Editorial: Mitch McConnell’s coronavirus relief bill wasn’t worth the wait

Senate Majority Leader Mitch McConnell (R-Ky.) walks a corridor in the Capitol
Senate Majority Leader Mitch McConnell (R-Ky.), shown in the Capitol in July 2019, unveiled the Senate Republicans’ proposal Monday for a fourth COVID-19-related funding bill.
(J. Scott Applewhite/Associated Press)

At the moment, Congress has two tasks more important than any others: Providing the resources and leadership needed to defeat the COVID-19 pandemic, and helping the country climb out of the deep recession that the pandemic triggered. Sadly, the long-awaited coronavirus relief package that Senate Republicans released this week falls far short on both fronts.

The need for a fourth major congressional effort became clear not long after states abandoned their stay-at-home orders, leading infection rates to skyrocket. The one thing lawmakers should have been able to agree on immediately is a major increase in funding for testing and contact tracing so that states could better identify where and how the disease was spreading. But in addition to being many days late, Senate Republicans are coming to the table many dollars short on this front. Its proposal includes $16 billion for testing, compared to the $75 billion recommended by a number of healthcare analysts and public health experts.

There is nothing more important to people’s lives and livelihoods than corralling the novel coronavirus. Now is not the time for parsimony.

The GOP package’s efforts to boost the economy are similarly halfhearted, starting with the proposal to renew the higher unemployment benefits that Congress authorized in March at a significantly lower level: an additional $200 per week instead of $600. The $200 would lapse at the end of September, after which the additional payment would raise unemployed workers’ benefits to 70% of their previous wages (state benefits currently replace 40% to 50% of an idled worker’s wages).


The $600 add-on expires this week. Republicans balked at extending it because, they argued, it discouraged laid-off people from returning to work. The federal aid did allow most unemployment workers to make as much as or more than they’d been paid in their last job, but it’s far from clear that masses of Americans were turning down offers of work in defiance of state requirements. To the contrary, employment data from June showed that millions of laid-off Americans did take jobs, but also that there were far more unemployed people than there were jobs available. You can’t take a job that doesn’t exist.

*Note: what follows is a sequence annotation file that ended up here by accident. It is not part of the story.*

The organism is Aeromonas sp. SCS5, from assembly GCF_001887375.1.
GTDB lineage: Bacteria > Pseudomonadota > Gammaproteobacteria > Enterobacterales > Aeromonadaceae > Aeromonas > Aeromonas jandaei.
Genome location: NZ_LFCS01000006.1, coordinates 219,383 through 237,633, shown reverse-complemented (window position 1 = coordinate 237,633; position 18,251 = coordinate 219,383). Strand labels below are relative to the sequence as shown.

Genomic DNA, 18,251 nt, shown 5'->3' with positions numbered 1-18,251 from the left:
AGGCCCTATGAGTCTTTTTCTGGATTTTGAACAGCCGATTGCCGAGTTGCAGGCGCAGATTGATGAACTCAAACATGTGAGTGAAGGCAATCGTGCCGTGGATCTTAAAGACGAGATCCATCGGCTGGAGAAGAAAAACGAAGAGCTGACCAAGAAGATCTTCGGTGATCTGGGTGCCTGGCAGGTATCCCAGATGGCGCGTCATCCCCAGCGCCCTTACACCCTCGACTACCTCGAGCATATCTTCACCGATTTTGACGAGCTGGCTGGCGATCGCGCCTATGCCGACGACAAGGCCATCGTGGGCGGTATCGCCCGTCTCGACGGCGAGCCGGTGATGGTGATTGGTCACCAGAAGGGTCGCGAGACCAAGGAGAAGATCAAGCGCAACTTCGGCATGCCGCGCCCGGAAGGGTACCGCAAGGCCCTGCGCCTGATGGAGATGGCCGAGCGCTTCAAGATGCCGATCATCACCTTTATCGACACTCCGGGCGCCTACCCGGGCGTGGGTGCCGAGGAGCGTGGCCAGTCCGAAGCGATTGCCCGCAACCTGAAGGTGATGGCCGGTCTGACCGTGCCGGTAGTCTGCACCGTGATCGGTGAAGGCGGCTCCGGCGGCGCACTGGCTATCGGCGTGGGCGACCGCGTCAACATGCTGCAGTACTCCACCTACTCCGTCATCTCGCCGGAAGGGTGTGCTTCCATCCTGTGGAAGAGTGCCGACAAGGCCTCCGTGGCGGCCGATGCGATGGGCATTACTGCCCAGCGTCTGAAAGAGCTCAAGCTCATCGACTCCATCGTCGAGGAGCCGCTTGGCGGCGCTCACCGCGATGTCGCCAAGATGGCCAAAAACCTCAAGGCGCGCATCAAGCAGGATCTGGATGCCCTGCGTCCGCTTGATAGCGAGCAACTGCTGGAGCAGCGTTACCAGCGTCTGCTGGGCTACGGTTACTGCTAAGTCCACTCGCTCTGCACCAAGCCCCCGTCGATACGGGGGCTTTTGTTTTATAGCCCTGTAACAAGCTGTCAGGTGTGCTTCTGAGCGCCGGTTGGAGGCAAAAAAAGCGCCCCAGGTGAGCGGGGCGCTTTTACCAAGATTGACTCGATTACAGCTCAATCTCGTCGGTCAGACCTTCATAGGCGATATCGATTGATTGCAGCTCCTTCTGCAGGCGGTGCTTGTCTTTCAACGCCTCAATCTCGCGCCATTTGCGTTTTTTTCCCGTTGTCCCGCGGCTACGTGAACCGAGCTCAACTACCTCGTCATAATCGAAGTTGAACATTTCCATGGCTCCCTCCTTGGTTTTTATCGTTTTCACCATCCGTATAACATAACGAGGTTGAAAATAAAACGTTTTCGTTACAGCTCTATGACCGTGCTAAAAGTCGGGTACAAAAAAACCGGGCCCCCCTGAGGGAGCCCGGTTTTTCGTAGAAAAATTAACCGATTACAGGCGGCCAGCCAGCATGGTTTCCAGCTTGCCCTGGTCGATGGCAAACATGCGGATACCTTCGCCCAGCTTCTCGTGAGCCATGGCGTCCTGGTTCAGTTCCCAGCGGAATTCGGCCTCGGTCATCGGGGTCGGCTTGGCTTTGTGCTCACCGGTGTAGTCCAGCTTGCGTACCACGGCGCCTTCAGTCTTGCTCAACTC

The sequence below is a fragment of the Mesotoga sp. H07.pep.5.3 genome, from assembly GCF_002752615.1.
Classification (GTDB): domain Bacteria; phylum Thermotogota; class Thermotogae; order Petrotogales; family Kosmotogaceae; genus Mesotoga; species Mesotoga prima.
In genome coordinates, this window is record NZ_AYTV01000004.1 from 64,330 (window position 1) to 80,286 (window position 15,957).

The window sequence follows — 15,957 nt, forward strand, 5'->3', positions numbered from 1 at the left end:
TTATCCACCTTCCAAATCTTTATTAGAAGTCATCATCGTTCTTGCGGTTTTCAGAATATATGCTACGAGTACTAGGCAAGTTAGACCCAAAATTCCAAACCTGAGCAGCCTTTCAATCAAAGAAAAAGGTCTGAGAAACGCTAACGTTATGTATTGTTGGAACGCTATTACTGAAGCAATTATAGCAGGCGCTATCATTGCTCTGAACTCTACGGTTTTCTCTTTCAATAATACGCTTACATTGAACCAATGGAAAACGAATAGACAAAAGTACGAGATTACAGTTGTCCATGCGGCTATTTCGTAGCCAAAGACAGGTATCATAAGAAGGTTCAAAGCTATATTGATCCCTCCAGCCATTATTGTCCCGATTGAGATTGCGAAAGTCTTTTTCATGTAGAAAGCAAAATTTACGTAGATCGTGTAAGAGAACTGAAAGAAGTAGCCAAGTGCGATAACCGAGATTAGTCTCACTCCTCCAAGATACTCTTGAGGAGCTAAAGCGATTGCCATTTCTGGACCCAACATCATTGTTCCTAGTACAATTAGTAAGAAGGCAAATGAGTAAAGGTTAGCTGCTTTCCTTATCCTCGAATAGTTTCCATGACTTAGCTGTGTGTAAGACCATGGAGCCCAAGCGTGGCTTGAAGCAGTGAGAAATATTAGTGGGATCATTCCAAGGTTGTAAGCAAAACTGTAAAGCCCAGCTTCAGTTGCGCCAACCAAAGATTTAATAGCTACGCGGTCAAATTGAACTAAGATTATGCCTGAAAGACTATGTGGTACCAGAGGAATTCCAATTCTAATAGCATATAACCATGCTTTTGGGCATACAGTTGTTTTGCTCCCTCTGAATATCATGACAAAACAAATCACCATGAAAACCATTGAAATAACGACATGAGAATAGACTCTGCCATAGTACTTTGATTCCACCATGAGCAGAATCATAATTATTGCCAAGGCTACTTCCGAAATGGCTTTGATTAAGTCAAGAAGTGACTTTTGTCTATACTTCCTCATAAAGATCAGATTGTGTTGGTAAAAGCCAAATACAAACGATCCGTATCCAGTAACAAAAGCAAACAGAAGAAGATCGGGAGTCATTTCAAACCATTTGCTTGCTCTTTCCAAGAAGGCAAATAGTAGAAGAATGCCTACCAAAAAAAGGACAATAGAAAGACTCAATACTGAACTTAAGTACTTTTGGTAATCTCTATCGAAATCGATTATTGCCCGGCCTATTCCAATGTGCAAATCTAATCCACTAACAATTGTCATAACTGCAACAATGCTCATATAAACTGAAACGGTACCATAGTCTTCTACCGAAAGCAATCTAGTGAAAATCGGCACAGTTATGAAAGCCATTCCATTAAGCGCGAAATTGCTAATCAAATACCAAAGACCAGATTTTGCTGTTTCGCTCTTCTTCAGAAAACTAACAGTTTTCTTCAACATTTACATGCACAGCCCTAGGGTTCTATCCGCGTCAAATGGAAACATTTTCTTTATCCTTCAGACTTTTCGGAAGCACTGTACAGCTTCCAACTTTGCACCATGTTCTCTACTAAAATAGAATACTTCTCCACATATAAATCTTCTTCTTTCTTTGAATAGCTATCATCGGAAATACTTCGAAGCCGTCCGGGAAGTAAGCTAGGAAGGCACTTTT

Also hugely problematic: It will take months to upgrade the antiquated unemployment systems in many states to make the change the Senate GOP has proposed, which makes it all but unachievable. The operational costs of those systems, by the way, are largely the federal government’s responsibility.

The extra benefits allowed millions of idled workers to pay their bills, boosting the consumer spending that is the lifeblood of the U.S. economy. The total was about $75 billion a month, economist Gus Faucher of PNC said, adding, “If you take that out of people’s pockets, they’re going to stop spending it.”

Continuing those extra benefits is a much more efficient way to pump money into the economy than cutting low- and middle-income families a check, as Congress did in March and the GOP proposes to do again.

The package includes badly needed aid for schools but ignores the plight of state and local governments hard hit by the recession, setting the stage for more layoffs and cuts in vital government services. It also seeks to boost businesses through more federal loans for small businesses, an effort that, while good in concept, has been marred by poor targeting and execution.

One other piece is a proposal to make businesses immune to COVID-19-related lawsuits until October 2024, retroactive to last December. It is strikingly one-sided, completely excusing companies and institutions from liability for negligent acts that spread the disease. They’d even be shielded from liability for gross negligence if they made “reasonable” efforts to comply with vague governmental guidelines.


Any liability shield should either come with an alternate way for injured people to seek compensation from the government, as is the case with vaccines, or with specific standards that companies must meet for protecting their workers and customers from COVID-19. Besides, contrary to the proposal’s ominous warnings, there’s been no “tidal wave” of lawsuits from consumers; according to a complaint tracker by the Hunton Andrews Kurth law firm, consumers have filed fewer than a dozen COVID-19 related claims in the past month and a half, despite the broad move to reopen businesses.

Some Republicans have balked at the idea of providing any further federal aid because of the record-setting deficit. Such fiscal responsibility would have been more welcome when the economy was growing and the GOP was cutting taxes and throwing money at the Pentagon. The human and economic problems caused by COVID-19 are enormous and ongoing, and they demand a commensurate response.